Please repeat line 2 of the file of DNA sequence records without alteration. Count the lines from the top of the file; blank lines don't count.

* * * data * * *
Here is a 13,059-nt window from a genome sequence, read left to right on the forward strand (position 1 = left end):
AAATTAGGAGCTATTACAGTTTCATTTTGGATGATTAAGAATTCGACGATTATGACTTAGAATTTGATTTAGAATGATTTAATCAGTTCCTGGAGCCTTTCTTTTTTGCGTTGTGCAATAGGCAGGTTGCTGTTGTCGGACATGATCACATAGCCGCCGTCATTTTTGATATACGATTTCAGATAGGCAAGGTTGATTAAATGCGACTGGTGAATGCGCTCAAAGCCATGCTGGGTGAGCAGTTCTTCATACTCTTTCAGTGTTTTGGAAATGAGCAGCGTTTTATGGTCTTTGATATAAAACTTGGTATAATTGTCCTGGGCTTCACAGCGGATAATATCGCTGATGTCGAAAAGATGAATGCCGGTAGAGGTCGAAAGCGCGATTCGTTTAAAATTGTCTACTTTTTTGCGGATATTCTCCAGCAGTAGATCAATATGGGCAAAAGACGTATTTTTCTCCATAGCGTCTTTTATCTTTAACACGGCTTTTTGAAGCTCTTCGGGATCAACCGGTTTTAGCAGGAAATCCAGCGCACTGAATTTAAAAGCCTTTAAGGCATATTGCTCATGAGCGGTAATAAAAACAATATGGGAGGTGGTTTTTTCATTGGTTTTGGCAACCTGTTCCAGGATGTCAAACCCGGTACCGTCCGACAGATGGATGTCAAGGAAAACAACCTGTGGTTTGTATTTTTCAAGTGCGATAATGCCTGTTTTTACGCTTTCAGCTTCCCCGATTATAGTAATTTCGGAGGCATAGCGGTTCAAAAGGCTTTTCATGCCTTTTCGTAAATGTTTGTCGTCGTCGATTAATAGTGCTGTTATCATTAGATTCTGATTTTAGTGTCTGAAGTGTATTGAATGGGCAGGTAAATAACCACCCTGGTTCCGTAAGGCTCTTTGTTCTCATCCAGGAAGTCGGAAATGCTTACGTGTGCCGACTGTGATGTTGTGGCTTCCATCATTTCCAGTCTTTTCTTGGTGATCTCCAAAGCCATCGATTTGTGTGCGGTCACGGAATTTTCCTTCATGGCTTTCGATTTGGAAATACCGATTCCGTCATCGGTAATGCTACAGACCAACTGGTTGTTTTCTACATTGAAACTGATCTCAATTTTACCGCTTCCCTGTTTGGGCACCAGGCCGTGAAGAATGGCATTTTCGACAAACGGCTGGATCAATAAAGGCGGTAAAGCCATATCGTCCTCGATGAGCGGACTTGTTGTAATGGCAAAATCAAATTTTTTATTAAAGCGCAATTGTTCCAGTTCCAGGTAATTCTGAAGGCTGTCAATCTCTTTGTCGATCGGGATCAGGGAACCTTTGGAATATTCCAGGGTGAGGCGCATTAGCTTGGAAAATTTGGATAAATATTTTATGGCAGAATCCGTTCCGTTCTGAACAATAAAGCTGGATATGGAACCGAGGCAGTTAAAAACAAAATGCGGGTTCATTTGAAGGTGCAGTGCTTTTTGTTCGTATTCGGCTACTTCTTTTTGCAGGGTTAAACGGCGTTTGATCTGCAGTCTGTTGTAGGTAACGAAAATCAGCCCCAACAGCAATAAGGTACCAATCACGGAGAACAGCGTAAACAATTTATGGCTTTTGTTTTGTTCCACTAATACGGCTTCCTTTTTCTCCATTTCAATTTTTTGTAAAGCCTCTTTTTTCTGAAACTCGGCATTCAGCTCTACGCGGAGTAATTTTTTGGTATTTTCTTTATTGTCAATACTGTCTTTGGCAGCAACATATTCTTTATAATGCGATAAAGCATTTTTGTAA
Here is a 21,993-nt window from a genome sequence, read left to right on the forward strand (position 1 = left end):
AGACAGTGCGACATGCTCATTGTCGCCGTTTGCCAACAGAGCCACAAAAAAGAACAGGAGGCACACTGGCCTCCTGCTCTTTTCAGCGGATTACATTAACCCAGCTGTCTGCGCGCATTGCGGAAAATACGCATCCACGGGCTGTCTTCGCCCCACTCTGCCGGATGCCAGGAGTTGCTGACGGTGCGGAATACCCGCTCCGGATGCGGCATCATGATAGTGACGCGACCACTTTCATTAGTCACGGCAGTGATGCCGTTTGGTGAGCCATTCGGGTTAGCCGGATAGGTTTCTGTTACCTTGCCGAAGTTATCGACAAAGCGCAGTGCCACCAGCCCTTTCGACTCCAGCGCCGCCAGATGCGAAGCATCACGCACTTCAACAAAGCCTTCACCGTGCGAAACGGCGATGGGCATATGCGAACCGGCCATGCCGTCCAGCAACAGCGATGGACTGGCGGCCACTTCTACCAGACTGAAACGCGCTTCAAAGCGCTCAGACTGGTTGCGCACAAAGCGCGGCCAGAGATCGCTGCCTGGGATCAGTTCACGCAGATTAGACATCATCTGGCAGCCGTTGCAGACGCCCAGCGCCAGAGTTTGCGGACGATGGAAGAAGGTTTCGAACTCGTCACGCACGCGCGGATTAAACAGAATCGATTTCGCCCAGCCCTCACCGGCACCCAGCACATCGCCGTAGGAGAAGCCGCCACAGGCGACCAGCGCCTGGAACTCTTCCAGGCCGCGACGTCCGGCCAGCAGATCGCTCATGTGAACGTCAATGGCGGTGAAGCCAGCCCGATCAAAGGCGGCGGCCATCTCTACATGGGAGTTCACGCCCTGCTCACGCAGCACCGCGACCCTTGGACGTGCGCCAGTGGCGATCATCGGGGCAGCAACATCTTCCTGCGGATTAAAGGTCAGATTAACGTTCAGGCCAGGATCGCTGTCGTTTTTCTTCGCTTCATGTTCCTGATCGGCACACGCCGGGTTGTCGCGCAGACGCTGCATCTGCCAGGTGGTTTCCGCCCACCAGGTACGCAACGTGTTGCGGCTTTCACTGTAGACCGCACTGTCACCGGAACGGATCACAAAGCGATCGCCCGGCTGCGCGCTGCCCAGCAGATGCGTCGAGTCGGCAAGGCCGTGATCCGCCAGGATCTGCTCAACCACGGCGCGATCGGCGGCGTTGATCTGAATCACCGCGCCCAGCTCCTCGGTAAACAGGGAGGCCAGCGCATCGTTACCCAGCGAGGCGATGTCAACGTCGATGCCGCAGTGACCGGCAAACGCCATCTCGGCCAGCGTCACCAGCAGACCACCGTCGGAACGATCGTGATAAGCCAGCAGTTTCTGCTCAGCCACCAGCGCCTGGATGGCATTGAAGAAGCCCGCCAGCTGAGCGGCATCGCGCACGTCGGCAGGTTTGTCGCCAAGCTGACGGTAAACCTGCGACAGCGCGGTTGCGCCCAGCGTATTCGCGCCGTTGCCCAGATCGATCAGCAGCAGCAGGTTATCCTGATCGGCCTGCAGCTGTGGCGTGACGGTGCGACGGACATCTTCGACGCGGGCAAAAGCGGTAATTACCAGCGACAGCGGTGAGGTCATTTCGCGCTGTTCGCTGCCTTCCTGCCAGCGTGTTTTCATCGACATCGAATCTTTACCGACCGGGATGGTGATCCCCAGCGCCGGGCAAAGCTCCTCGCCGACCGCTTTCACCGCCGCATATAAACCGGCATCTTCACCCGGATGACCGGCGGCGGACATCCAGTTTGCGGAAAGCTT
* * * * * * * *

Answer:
AAATTAGGAGCTATTACAGTTTCATTTTGGATGATTAAGAATTCGACGATTATGACTTAGAATTTGATTTAGAATGATTTAATCAGTTCCTGGAGCCTTTCTTTTTTGCGTTGTGCAATAGGCAGGTTGCTGTTGTCGGACATGATCACATAGCCGCCGTCATTTTTGATATACGATTTCAGATAGGCAAGGTTGATTAAATGCGACTGGTGAATGCGCTCAAAGCCATGCTGGGTGAGCAGTTCTTCATACTCTTTCAGTGTTTTGGAAATGAGCAGCGTTTTATGGTCTTTGATATAAAACTTGGTATAATTGTCCTGGGCTTCACAGCGGATAATATCGCTGATGTCGAAAAGATGAATGCCGGTAGAGGTCGAAAGCGCGATTCGTTTAAAATTGTCTACTTTTTTGCGGATATTCTCCAGCAGTAGATCAATATGGGCAAAAGACGTATTTTTCTCCATAGCGTCTTTTATCTTTAACACGGCTTTTTGAAGCTCTTCGGGATCAACCGGTTTTAGCAGGAAATCCAGCGCACTGAATTTAAAAGCCTTTAAGGCATATTGCTCATGAGCGGTAATAAAAACAATATGGGAGGTGGTTTTTTCATTGGTTTTGGCAACCTGTTCCAGGATGTCAAACCCGGTACCGTCCGACAGATGGATGTCAAGGAAAACAACCTGTGGTTTGTATTTTTCAAGTGCGATAATGCCTGTTTTTACGCTTTCAGCTTCCCCGATTATAGTAATTTCGGAGGCATAGCGGTTCAAAAGGCTTTTCATGCCTTTTCGTAAATGTTTGTCGTCGTCGATTAATAGTGCTGTTATCATTAGATTCTGATTTTAGTGTCTGAAGTGTATTGAATGGGCAGGTAAATAACCACCCTGGTTCCGTAAGGCTCTTTGTTCTCATCCAGGAAGTCGGAAATGCTTACGTGTGCCGACTGTGATGTTGTGGCTTCCATCATTTCCAGTCTTTTCTTGGTGATCTCCAAAGCCATCGATTTGTGTGCGGTCACGGAATTTTCCTTCATGGCTTTCGATTTGGAAATACCGATTCCGTCATCGGTAATGCTACAGACCAACTGGTTGTTTTCTACATTGAAACTGATCTCAATTTTACCGCTTCCCTGTTTGGGCACCAGGCCGTGAAGAATGGCATTTTCGACAAACGGCTGGATCAATAAAGGCGGTAAAGCCATATCGTCCTCGATGAGCGGACTTGTTGTAATGGCAAAATCAAATTTTTTATTAAAGCGCAATTGTTCCAGTTCCAGGTAATTCTGAAGGCTGTCAATCTCTTTGTCGATCGGGATCAGGGAACCTTTGGAATATTCCAGGGTGAGGCGCATTAGCTTGGAAAATTTGGATAAATATTTTATGGCAGAATCCGTTCCGTTCTGAACAATAAAGCTGGATATGGAACCGAGGCAGTTAAAAACAAAATGCGGGTTCATTTGAAGGTGCAGTGCTTTTTGTTCGTATTCGGCTACTTCTTTTTGCAGGGTTAAACGGCGTTTGATCTGCAGTCTGTTGTAGGTAACGAAAATCAGCCCCAACAGCAATAAGGTACCAATCACGGAGAACAGCGTAAACAATTTATGGCTTTTGTTTTGTTCCACTAATACGGCTTCCTTTTTCTCCATTTCAATTTTTTGTAAAGCCTCTTTTTTCTGAAACTCGGCATTCAGCTCTACGCGGAGTAATTTTTTGGTATTTTCTTTATTGTCAATACTGTCTTTGGCAGCAACATATTCTTTATAATGCGATAAAGCATTTTTGTAA